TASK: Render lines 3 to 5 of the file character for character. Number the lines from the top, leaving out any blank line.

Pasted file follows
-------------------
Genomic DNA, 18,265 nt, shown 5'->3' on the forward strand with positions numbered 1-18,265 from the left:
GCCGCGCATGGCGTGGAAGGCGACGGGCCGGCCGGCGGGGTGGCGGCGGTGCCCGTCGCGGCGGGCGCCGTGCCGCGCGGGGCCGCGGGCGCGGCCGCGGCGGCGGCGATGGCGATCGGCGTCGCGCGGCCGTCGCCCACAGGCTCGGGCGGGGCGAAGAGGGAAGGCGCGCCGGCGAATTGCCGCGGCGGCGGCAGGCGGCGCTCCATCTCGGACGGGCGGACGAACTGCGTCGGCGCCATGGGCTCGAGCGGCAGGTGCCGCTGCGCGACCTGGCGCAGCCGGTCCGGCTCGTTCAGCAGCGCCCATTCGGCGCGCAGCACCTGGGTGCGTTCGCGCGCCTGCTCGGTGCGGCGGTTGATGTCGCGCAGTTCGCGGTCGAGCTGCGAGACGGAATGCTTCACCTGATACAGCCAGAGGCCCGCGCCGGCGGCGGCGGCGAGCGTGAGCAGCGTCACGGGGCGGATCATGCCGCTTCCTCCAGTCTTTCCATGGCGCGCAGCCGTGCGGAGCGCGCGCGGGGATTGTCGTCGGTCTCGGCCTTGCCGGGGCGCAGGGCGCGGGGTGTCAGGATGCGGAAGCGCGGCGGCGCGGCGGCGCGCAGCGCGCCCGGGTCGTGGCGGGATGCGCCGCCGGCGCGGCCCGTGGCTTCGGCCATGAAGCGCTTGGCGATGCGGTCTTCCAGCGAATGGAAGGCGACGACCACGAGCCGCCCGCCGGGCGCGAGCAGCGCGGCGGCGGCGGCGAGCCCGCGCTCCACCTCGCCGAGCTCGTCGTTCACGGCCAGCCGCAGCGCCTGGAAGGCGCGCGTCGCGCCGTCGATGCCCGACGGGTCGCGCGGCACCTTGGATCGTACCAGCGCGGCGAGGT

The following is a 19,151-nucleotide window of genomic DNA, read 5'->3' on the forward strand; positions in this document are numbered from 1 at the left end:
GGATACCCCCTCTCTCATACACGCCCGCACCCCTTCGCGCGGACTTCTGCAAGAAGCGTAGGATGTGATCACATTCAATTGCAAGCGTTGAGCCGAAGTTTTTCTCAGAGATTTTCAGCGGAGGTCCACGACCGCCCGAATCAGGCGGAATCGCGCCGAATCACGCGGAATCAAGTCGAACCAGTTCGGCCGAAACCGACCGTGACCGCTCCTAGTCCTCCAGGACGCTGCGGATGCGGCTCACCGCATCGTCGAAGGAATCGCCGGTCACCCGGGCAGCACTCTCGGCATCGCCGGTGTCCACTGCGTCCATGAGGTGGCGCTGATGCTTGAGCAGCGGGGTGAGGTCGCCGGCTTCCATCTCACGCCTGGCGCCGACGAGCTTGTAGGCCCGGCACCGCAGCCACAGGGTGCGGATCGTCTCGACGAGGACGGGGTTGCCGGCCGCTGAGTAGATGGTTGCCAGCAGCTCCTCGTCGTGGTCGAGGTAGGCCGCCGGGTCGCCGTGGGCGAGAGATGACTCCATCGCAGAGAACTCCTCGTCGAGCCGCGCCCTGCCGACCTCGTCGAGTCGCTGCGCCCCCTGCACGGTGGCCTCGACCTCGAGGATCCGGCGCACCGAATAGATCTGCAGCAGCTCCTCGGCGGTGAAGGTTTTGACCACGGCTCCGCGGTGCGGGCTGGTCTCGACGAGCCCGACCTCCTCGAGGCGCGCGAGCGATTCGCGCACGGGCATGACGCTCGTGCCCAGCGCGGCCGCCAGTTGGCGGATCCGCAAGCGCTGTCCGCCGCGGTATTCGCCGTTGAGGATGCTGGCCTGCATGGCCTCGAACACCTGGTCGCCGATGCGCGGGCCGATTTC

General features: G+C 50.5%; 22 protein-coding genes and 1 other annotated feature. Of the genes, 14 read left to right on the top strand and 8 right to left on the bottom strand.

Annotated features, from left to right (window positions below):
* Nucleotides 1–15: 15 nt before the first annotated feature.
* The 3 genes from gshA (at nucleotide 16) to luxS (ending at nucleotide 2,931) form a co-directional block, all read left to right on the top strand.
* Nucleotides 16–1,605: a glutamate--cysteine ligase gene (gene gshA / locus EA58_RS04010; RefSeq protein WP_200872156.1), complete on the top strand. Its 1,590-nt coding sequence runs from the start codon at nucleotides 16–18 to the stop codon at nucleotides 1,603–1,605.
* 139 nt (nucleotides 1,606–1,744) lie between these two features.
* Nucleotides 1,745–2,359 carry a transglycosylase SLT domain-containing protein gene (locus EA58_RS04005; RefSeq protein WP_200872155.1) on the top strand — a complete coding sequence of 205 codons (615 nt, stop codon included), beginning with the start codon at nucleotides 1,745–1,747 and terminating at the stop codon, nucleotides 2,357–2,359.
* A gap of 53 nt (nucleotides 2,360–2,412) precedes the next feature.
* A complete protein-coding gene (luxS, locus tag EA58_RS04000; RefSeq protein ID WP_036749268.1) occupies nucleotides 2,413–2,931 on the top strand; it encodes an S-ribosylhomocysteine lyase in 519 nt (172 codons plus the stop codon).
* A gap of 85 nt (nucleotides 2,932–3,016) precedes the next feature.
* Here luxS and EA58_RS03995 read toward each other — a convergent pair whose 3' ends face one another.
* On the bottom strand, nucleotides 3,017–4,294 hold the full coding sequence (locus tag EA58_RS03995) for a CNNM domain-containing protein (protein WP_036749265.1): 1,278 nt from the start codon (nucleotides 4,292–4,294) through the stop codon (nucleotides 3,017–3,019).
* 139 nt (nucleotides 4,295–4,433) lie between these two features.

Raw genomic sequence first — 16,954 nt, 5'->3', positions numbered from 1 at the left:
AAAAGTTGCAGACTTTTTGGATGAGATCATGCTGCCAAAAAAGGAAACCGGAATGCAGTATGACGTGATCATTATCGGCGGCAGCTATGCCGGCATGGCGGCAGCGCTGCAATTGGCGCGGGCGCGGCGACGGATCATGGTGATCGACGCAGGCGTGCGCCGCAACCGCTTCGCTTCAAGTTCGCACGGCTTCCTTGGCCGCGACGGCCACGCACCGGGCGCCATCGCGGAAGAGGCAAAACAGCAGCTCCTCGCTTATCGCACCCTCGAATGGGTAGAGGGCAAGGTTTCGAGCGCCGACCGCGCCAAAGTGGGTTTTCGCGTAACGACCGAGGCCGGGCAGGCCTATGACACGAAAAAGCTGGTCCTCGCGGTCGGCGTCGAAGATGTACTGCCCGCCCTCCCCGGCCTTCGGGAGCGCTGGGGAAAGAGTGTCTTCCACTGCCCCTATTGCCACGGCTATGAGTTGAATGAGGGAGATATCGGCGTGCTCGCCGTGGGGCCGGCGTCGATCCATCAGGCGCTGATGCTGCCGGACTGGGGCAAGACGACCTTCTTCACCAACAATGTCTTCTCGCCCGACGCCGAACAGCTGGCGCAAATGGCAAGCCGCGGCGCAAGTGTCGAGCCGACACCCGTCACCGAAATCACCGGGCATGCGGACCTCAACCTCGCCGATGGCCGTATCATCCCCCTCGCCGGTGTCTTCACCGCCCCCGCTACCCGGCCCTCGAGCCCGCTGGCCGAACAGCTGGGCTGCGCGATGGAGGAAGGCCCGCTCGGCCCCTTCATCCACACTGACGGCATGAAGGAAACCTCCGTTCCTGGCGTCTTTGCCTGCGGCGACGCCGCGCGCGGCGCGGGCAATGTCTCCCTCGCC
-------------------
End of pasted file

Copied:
The following is a 19,151-nucleotide window of genomic DNA, read 5'->3' on the forward strand; positions in this document are numbered from 1 at the left end:
GGATACCCCCTCTCTCATACACGCCCGCACCCCTTCGCGCGGACTTCTGCAAGAAGCGTAGGATGTGATCACATTCAATTGCAAGCGTTGAGCCGAAGTTTTTCTCAGAGATTTTCAGCGGAGGTCCACGACCGCCCGAATCAGGCGGAATCGCGCCGAATCACGCGGAATCAAGTCGAACCAGTTCGGCCGAAACCGACCGTGACCGCTCCTAGTCCTCCAGGACGCTGCGGATGCGGCTCACCGCATCGTCGAAGGAATCGCCGGTCACCCGGGCAGCACTCTCGGCATCGCCGGTGTCCACTGCGTCCATGAGGTGGCGCTGATGCTTGAGCAGCGGGGTGAGGTCGCCGGCTTCCATCTCACGCCTGGCGCCGACGAGCTTGTAGGCCCGGCACCGCAGCCACAGGGTGCGGATCGTCTCGACGAGGACGGGGTTGCCGGCCGCTGAGTAGATGGTTGCCAGCAGCTCCTCGTCGTGGTCGAGGTAGGCCGCCGGGTCGCCGTGGGCGAGAGATGACTCCATCGCAGAGAACTCCTCGTCGAGCCGCGCCCTGCCGACCTCGTCGAGTCGCTGCGCCCCCTGCACGGTGGCCTCGACCTCGAGGATCCGGCGCACCGAATAGATCTGCAGCAGCTCCTCGGCGGTGAAGGTTTTGACCACGGCTCCGCGGTGCGGGCTGGTCTCGACGAGCCCGACCTCCTCGAGGCGCGCGAGCGATTCGCGCACGGGCATGACGCTCGTGCCCAGCGCGGCCGCCAGTTGGCGGATCCGCAAGCGCTGTCCGCCGCGGTATTCGCCGTTGAGGATGCTGGCCTGCATGGCCTCGAACACCTGGTCGCCGATGCGCGGGCCGATTTC

General features: G+C 50.5%; 22 protein-coding genes and 1 other annotated feature. Of the genes, 14 read left to right on the top strand and 8 right to left on the bottom strand.